A lack of confidence can become a heavy weight on student performance. It makes them feel unsure about the topic at hand, prevents them from reaching their potential and leads to unnecessary stress and disruption.
Boosting student confidence can have a significant impact on a class or an individual, they are more likely to speak up and give an opinion and is well worth the effort. Here are the best ways you can help instil confidence in your students.
Create active rolls for your students
Perhaps the very best way to give your students confidence in the classroom is to have them actively involved in the learning process. Have your students take turns to lead discussions or activities, give them the freedom to share their knowledge on a subject and encourage participation from every person, and you will be surprised at the results.
By providing a sense of leadership and responsibility, you boost confidence and their sense of self-worth, but at the same time also show them that they are not bystanders being left behind, but are active participants in the learning process who can contribute meaningfully.
It sounds simple, although with so little time to spare it certainly isn’t, but spending time with those students who are lacking confidence can be all the help they need. That could be one-on-one time during group activities, even a small amount of time during lunch, before or after school can make the difference. When a student feels valued in this way, that you will take the time to help and understand their problem, that itself boosts confidence and makes them feel a part of what is going on.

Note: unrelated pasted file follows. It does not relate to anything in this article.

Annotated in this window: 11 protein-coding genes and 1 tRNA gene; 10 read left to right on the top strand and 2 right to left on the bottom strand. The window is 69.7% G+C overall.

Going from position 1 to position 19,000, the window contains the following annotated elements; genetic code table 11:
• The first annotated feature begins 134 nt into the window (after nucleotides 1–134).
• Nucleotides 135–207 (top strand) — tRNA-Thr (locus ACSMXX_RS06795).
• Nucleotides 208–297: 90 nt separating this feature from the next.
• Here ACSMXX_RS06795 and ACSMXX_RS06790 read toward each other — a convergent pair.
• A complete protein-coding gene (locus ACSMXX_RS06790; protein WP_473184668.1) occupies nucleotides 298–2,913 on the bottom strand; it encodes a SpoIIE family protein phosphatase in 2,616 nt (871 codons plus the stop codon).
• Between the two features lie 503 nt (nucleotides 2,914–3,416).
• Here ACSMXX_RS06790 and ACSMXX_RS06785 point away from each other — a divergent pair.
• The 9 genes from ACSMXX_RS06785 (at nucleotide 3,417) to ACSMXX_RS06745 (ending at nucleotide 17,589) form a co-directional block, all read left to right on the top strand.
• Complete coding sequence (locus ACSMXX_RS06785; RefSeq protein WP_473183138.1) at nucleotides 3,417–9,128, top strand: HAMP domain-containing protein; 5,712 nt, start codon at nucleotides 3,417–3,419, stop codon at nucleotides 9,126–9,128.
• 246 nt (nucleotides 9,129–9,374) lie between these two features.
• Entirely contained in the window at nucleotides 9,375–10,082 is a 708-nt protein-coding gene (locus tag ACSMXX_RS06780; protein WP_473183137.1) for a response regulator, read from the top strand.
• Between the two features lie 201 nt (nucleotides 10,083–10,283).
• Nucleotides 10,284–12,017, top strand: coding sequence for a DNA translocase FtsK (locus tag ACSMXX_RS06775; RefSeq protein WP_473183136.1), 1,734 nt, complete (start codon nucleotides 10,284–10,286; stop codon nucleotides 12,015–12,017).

This strategy can also involve the parents. Instead of only talking to parents about a problem, be more proactive with contact. Tell them their child is doing well, and feel it is important that they know. This will inevitably lead to praise at home, and lead to increased confidence for the student outside the classroom too.
Always recognise accomplishments
One of the things a lack of confidence does is cause a student to focus mostly on the negative. However, taking the time to praise a student for success in any activity, however small, can do the opposite and boost confidence. Praise can be given in private and in front of their peers, each equally validating for the student.
It doesn’t have to be extravagant, pointing out a section of a paper makes a great point, is written well and so on allows a focus on a positive aspect of what the student has achieved, and that can be enough to make the difference.
As well as boosting confidence, we should make sure that we don’t fall into practices that actively harm the confidence being built. Always allow students to make their points. Only when they have finished should you suggest that there may be a better approach or idea. Constantly interrupting every minor mistake can destroy confidence very quickly, and at best will mean a student will stop trying to answer.
Have you ever considered placing students on an online alternative provision to raise their confidence? EDClass can provide one-to-one support from qualified teachers with a pastoral wraparound approach for students to help enhance their confidence to an elevated stature.